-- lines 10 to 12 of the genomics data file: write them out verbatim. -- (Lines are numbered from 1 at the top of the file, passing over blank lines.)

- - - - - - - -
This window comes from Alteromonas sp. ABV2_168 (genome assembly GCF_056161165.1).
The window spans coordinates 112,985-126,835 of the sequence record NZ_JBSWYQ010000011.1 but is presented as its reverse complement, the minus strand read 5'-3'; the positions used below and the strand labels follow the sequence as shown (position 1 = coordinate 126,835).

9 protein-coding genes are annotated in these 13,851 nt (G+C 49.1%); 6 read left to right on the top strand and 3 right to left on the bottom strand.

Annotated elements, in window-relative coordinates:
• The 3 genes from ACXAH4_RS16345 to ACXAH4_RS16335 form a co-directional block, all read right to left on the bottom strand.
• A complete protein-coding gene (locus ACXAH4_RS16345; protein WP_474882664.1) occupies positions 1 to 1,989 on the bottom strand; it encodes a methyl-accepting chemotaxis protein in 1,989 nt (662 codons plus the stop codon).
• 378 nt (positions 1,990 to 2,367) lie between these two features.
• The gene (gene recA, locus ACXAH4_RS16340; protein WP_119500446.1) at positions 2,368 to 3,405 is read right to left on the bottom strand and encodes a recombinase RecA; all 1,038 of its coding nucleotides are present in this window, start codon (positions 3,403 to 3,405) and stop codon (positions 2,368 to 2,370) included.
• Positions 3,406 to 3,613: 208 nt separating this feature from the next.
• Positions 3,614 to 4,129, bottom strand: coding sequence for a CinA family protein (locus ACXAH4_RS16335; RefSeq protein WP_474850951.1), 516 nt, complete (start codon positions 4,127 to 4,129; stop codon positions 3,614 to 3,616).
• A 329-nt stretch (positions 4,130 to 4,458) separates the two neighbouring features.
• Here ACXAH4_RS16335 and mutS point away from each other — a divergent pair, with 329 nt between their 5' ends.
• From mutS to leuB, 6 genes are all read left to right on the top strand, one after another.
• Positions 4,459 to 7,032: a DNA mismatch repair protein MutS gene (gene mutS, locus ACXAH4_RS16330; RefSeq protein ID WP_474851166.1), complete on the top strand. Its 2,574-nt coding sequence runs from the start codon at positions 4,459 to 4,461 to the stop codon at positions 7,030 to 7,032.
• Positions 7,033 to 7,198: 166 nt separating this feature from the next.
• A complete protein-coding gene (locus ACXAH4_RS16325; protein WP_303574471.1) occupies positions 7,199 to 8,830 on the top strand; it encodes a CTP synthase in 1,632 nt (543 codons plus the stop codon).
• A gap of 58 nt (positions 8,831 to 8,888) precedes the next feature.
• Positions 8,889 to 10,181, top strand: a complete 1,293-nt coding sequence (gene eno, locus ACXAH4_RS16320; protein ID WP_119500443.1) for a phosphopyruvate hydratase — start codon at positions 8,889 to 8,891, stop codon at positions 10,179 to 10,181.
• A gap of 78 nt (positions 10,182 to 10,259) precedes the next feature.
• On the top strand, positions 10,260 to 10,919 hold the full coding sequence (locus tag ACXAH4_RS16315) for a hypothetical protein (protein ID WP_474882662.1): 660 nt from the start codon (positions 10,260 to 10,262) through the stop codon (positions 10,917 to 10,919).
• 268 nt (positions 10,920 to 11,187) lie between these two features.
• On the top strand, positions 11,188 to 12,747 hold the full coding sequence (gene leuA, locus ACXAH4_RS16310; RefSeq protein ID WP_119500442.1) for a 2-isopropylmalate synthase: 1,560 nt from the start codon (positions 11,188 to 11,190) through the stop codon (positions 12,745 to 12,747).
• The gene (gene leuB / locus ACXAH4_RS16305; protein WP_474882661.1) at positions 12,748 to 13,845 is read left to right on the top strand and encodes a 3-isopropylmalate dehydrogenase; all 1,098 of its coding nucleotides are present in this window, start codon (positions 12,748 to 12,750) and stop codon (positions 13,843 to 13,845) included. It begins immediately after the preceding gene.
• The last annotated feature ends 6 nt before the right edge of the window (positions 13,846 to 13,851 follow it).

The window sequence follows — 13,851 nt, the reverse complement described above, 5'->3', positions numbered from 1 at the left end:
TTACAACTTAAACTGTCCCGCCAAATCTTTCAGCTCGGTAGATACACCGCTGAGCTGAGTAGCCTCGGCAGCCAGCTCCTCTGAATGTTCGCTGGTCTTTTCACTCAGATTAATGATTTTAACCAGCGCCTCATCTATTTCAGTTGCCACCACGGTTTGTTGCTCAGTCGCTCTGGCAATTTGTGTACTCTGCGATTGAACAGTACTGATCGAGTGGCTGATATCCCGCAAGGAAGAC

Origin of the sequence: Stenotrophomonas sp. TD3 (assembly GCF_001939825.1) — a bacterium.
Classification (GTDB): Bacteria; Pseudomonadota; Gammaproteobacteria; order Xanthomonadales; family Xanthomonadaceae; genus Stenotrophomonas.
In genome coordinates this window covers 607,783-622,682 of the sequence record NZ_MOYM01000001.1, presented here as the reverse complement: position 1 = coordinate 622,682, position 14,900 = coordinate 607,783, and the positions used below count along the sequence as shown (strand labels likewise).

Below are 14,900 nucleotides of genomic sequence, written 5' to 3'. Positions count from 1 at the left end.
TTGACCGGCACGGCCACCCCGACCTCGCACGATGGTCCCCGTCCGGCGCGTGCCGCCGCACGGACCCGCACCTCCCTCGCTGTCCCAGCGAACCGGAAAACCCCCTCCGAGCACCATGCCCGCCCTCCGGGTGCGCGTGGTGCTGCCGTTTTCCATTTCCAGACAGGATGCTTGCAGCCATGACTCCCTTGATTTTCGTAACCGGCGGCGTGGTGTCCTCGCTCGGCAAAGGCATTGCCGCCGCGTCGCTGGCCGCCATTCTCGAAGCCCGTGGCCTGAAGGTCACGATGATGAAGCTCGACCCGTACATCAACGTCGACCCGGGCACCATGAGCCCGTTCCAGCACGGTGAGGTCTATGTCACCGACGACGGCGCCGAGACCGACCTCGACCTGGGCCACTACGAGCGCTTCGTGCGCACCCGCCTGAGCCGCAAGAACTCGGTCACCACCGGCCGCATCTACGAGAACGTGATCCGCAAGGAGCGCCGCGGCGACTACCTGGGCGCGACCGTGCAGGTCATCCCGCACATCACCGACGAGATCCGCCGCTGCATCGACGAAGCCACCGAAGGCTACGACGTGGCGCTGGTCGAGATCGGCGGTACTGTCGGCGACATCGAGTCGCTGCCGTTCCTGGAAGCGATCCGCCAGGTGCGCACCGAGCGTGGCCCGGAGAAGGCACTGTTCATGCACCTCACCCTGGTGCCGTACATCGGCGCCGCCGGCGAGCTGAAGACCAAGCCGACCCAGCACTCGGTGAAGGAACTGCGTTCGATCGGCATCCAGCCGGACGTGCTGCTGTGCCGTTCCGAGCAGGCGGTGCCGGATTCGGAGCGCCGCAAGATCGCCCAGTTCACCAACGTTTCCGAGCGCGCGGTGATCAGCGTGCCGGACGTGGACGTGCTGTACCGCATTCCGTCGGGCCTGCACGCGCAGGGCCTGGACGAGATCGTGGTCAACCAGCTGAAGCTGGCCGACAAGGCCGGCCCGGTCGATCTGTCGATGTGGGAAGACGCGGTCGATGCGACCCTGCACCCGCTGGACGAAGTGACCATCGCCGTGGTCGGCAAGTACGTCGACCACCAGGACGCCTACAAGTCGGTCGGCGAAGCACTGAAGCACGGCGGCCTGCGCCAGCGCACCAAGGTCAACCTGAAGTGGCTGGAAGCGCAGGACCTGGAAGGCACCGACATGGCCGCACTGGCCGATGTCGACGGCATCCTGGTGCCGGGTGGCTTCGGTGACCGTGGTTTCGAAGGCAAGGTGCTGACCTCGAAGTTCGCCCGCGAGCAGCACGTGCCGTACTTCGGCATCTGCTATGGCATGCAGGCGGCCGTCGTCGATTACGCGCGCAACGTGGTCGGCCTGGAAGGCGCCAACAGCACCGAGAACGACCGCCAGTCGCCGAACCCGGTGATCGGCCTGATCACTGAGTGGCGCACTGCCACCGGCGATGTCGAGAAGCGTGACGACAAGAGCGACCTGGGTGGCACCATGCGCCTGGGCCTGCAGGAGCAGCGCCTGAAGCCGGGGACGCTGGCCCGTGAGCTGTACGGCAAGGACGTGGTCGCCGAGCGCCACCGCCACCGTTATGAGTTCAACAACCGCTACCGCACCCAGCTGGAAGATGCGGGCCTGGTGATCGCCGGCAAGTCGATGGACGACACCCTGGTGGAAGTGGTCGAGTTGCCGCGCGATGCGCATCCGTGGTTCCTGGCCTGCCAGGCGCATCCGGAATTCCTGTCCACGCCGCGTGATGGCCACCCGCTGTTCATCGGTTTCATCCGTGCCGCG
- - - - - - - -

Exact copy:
• Positions 3,614 to 4,129, bottom strand: coding sequence for a CinA family protein (locus ACXAH4_RS16335; RefSeq protein WP_474850951.1), 516 nt, complete (start codon positions 4,127 to 4,129; stop codon positions 3,614 to 3,616).
• A 329-nt stretch (positions 4,130 to 4,458) separates the two neighbouring features.
• Here ACXAH4_RS16335 and mutS point away from each other — a divergent pair, with 329 nt between their 5' ends.